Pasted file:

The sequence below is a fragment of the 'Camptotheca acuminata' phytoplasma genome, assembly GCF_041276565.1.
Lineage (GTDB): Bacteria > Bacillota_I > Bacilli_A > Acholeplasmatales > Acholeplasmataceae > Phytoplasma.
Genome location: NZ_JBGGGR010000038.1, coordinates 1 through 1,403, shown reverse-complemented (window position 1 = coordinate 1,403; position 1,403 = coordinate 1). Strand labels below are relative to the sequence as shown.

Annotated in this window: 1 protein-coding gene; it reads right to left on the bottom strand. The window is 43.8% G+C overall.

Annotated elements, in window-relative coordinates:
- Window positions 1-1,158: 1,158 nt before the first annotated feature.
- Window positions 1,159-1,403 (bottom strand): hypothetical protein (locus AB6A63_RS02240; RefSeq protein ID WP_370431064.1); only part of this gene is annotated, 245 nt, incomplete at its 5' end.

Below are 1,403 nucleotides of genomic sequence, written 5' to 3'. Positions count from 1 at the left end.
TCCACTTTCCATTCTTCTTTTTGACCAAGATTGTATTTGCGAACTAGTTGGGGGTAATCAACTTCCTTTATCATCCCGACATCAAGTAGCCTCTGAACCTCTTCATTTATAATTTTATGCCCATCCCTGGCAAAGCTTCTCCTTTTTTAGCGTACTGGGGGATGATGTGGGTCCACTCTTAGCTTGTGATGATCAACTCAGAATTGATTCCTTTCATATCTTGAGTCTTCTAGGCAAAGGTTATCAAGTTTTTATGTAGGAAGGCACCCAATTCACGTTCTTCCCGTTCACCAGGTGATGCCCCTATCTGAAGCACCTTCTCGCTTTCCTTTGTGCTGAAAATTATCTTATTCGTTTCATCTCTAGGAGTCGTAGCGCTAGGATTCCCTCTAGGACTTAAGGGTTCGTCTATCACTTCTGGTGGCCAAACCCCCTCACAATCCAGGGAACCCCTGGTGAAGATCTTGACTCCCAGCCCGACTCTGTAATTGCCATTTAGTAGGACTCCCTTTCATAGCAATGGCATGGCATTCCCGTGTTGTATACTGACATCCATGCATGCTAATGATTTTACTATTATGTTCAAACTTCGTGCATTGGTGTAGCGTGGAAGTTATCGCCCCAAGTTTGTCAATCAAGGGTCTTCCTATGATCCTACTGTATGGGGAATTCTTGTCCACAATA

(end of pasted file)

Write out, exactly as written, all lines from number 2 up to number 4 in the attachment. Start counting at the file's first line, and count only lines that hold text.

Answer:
Lineage (GTDB): Bacteria > Bacillota_I > Bacilli_A > Acholeplasmatales > Acholeplasmataceae > Phytoplasma.
Genome location: NZ_JBGGGR010000038.1, coordinates 1 through 1,403, shown reverse-complemented (window position 1 = coordinate 1,403; position 1,403 = coordinate 1). Strand labels below are relative to the sequence as shown.

Annotated in this window: 1 protein-coding gene; it reads right to left on the bottom strand. The window is 43.8% G+C overall.